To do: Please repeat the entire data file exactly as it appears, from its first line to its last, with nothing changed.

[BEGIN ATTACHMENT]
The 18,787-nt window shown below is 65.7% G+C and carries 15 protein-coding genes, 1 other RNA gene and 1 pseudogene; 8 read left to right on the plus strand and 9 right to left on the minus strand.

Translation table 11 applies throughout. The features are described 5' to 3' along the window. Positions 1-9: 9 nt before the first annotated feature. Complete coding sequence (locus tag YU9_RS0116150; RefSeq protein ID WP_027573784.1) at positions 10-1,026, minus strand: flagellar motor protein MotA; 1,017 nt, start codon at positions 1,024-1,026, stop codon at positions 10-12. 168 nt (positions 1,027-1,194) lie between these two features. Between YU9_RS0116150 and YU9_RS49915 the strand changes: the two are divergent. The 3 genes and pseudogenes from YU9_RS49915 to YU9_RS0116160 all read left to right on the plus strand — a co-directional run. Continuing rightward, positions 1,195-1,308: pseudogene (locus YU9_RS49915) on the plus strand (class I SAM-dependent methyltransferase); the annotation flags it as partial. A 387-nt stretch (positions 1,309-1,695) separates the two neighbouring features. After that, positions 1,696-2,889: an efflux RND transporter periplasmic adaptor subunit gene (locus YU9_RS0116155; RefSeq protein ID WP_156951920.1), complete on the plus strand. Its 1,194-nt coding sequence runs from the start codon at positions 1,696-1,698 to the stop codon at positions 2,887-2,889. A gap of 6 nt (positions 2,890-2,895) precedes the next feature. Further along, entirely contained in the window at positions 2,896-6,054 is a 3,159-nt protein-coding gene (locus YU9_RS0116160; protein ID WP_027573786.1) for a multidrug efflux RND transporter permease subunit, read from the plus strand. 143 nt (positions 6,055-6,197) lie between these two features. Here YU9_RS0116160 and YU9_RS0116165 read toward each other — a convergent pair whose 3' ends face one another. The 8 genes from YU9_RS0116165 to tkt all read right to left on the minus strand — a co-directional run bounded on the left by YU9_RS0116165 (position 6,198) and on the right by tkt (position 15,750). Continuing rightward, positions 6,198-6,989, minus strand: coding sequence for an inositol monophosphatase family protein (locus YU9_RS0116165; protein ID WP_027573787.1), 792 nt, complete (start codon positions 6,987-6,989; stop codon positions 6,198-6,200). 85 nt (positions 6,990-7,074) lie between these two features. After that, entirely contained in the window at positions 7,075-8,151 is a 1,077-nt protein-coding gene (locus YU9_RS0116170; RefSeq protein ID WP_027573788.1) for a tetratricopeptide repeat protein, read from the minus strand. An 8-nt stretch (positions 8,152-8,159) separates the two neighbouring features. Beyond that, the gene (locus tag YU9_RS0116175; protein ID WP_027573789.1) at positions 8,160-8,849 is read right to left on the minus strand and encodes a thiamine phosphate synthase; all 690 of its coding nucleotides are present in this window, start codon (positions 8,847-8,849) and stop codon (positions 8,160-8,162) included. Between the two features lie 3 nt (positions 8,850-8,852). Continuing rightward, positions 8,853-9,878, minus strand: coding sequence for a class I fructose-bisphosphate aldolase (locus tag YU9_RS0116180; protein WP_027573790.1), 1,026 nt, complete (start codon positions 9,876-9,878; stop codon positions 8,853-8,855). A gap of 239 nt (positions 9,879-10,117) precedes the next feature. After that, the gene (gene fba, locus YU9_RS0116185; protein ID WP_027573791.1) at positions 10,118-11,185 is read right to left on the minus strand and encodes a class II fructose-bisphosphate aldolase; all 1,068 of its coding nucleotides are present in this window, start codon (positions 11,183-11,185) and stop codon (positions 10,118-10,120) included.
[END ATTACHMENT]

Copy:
The 18,787-nt window shown below is 65.7% G+C and carries 15 protein-coding genes, 1 other RNA gene and 1 pseudogene; 8 read left to right on the plus strand and 9 right to left on the minus strand.

Translation table 11 applies throughout. The features are described 5' to 3' along the window. Positions 1-9: 9 nt before the first annotated feature. Complete coding sequence (locus tag YU9_RS0116150; RefSeq protein ID WP_027573784.1) at positions 10-1,026, minus strand: flagellar motor protein MotA; 1,017 nt, start codon at positions 1,024-1,026, stop codon at positions 10-12. 168 nt (positions 1,027-1,194) lie between these two features. Between YU9_RS0116150 and YU9_RS49915 the strand changes: the two are divergent. The 3 genes and pseudogenes from YU9_RS49915 to YU9_RS0116160 all read left to right on the plus strand — a co-directional run. Continuing rightward, positions 1,195-1,308: pseudogene (locus YU9_RS49915) on the plus strand (class I SAM-dependent methyltransferase); the annotation flags it as partial. A 387-nt stretch (positions 1,309-1,695) separates the two neighbouring features. After that, positions 1,696-2,889: an efflux RND transporter periplasmic adaptor subunit gene (locus YU9_RS0116155; RefSeq protein ID WP_156951920.1), complete on the plus strand. Its 1,194-nt coding sequence runs from the start codon at positions 1,696-1,698 to the stop codon at positions 2,887-2,889. A gap of 6 nt (positions 2,890-2,895) precedes the next feature. Further along, entirely contained in the window at positions 2,896-6,054 is a 3,159-nt protein-coding gene (locus YU9_RS0116160; protein ID WP_027573786.1) for a multidrug efflux RND transporter permease subunit, read from the plus strand. 143 nt (positions 6,055-6,197) lie between these two features. Here YU9_RS0116160 and YU9_RS0116165 read toward each other — a convergent pair whose 3' ends face one another. The 8 genes from YU9_RS0116165 to tkt all read right to left on the minus strand — a co-directional run bounded on the left by YU9_RS0116165 (position 6,198) and on the right by tkt (position 15,750). Continuing rightward, positions 6,198-6,989, minus strand: coding sequence for an inositol monophosphatase family protein (locus YU9_RS0116165; protein ID WP_027573787.1), 792 nt, complete (start codon positions 6,987-6,989; stop codon positions 6,198-6,200). 85 nt (positions 6,990-7,074) lie between these two features. After that, entirely contained in the window at positions 7,075-8,151 is a 1,077-nt protein-coding gene (locus YU9_RS0116170; RefSeq protein ID WP_027573788.1) for a tetratricopeptide repeat protein, read from the minus strand. An 8-nt stretch (positions 8,152-8,159) separates the two neighbouring features. Beyond that, the gene (locus tag YU9_RS0116175; protein ID WP_027573789.1) at positions 8,160-8,849 is read right to left on the minus strand and encodes a thiamine phosphate synthase; all 690 of its coding nucleotides are present in this window, start codon (positions 8,847-8,849) and stop codon (positions 8,160-8,162) included. Between the two features lie 3 nt (positions 8,850-8,852). Continuing rightward, positions 8,853-9,878, minus strand: coding sequence for a class I fructose-bisphosphate aldolase (locus tag YU9_RS0116180; protein WP_027573790.1), 1,026 nt, complete (start codon positions 9,876-9,878; stop codon positions 8,853-8,855). A gap of 239 nt (positions 9,879-10,117) precedes the next feature. After that, the gene (gene fba, locus YU9_RS0116185; protein ID WP_027573791.1) at positions 10,118-11,185 is read right to left on the minus strand and encodes a class II fructose-bisphosphate aldolase; all 1,068 of its coding nucleotides are present in this window, start codon (positions 11,183-11,185) and stop codon (positions 10,118-10,120) included.